Toby Ord is a James Martin Research Fellow with the Programme on the Impacts of Future Technology, but also contributes towards the FHI's research aims. His FHI research interests include both theoretical and practical ethics, with a focus on questions concerning the big picture. He is currently investigating the topic of moral uncertainty: the study of how to act when we are unsure of the relevant moral considerations. This is a much neglected area of theoretical ethics with many strong practical implications. He is also exploring a number of questions regarding global poverty, such as the extent of our personal responsibilities and how we should prioritise within aid spending. Finally, he has an ongoing interest in questions about future technologies and global catastrophic risks.
Tuyls, K, Pérolat, J, Lanctot, M, Ostrovski, G, Savani, R, Leibo, JZ, Ord, T, Graepel, T, Legg, S
We introduce new theoretical insights into two-population asymmetric games allowing for an elegant symmetric decomposition into two single population symmetric games. Specifically, we show how an asymmetric bimatrix game (A,B) can be decomposed into its symmetric counterparts by envisioning and investigating the payoff tables (A and B) that constitute the asymmetric game, as two independent, single population, symmetric games. We reveal several surprising formal relationships between an asymmetric two-population game and its symmetric single population counterparts, which facilitate a convenient analysis of the original asymmetric game due to the dimensionality reduction of the decomposition. The main finding reveals that if (x,y) is a Nash equilibrium of an asymmetric game (A,B), this implies that y is a Nash equilibrium of the symmetric counterpart game determined by payoff table A, and x is a Nash equilibrium of the symmetric counterpart game determined by payoff table B. Also the reverse holds and combinations of Nash equilibria of the counterpart games form Nash equilibria of the asymmetric game. We illustrate how these formal relationships aid in identifying and analysing the Nash structure of asymmetric games, by examining the evolutionary dynamics of the simpler counterpart games in several canonical examples.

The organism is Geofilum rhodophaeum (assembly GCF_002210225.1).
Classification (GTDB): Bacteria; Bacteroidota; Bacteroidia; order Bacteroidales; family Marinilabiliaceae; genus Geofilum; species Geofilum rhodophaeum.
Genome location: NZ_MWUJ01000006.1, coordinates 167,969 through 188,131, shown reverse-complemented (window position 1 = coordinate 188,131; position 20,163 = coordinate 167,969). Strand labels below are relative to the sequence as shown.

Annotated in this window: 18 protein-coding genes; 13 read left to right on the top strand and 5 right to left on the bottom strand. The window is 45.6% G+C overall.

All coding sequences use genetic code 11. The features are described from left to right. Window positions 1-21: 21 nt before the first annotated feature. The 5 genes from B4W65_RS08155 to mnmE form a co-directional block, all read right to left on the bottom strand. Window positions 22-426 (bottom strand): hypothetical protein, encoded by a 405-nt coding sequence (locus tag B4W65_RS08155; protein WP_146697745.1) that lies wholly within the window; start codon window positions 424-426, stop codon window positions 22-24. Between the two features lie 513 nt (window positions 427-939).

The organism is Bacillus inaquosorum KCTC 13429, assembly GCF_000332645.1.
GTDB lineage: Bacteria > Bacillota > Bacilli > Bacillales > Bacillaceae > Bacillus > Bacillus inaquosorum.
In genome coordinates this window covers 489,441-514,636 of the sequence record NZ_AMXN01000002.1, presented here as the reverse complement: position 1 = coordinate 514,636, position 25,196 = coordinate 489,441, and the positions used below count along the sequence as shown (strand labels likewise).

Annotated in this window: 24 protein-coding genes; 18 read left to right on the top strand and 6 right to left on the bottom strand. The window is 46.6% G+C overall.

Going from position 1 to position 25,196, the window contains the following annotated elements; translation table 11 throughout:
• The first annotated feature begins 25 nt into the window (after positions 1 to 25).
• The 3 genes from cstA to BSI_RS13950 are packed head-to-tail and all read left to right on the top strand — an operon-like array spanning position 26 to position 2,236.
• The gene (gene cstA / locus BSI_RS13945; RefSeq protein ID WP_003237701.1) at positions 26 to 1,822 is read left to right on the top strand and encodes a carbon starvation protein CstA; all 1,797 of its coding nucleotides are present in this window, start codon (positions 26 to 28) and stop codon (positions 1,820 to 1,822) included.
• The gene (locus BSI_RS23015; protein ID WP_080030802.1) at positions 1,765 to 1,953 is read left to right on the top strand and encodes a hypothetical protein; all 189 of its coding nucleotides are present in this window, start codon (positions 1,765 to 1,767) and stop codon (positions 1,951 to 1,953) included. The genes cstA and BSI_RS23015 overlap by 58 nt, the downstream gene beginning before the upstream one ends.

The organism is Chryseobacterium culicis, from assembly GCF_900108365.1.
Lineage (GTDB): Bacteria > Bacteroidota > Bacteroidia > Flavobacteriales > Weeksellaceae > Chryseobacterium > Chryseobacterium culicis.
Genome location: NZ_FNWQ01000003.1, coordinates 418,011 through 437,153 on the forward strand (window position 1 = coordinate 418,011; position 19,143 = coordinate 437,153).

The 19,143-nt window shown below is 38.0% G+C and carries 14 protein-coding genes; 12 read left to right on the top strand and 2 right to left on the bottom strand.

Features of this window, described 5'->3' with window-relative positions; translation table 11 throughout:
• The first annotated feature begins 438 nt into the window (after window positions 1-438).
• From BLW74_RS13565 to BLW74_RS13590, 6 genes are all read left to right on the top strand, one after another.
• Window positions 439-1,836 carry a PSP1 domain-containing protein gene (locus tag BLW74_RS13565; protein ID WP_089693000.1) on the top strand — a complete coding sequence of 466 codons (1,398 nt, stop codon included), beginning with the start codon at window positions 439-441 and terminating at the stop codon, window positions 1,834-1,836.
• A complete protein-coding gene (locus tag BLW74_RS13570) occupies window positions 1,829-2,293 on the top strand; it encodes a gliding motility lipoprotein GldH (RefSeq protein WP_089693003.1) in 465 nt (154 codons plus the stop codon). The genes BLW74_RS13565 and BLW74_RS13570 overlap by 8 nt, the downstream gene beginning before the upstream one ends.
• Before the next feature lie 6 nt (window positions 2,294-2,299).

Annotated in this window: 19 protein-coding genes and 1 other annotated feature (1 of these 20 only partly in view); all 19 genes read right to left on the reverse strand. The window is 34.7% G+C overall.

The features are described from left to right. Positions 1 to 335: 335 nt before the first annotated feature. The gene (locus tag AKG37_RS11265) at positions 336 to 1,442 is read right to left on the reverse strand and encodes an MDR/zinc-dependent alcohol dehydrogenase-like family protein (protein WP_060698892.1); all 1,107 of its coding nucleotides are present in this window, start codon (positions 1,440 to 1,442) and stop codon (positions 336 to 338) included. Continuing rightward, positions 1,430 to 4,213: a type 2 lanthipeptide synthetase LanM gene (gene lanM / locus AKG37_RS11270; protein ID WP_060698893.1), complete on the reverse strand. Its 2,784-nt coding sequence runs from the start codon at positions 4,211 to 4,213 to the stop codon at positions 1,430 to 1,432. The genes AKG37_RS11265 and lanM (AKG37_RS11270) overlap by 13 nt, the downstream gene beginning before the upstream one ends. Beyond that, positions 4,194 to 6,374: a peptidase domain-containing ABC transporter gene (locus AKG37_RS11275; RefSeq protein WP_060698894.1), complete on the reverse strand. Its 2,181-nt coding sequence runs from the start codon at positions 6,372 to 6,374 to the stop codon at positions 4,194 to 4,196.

Female, Game Theory, Games, Experimental, Humans, Male, Models, Statistical
Moral uncertainty about population axiology
Greaves, H, ord, T
Journal of Ethics and Social Philosophy: online peer-reviewed journal of moral, political and legal philosophy
Making fair choices on the path to universal health coverage.
Ottersen, T, Norheim, OF, World Health Organization Consultative Group on Equity and Universal Health Coverage
Bull World Health Organ
Consultants, Decision Making, Humans, Interprofessional Relations, Universal Health Insurance, World Health Organization
<p>Peter Singer argues that middle-class members of affluent countries have an obligation to give away almost all their income to fight poverty in the developing world. Others, however, argue that this view is <italic>too demanding</italic>: it is asking more of us than morality truly requires. This chapter proposes a weaker principle, the very weak principle of sacrifice: Most middle-class members of affluent countries ought, morally, to use at least 10 percent of their income to effectively improve the lives of others. This principle is not very demanding at all, and therefore the “demandingness” objection has not even pro tanto force against it.</p>
Rationing and Rationality: The Cost of Avoiding Discrimination
Beckstead, N, Ord, TDG
Eyal, N, et al
Inequalities in Health: Concepts, Measures, and Ethics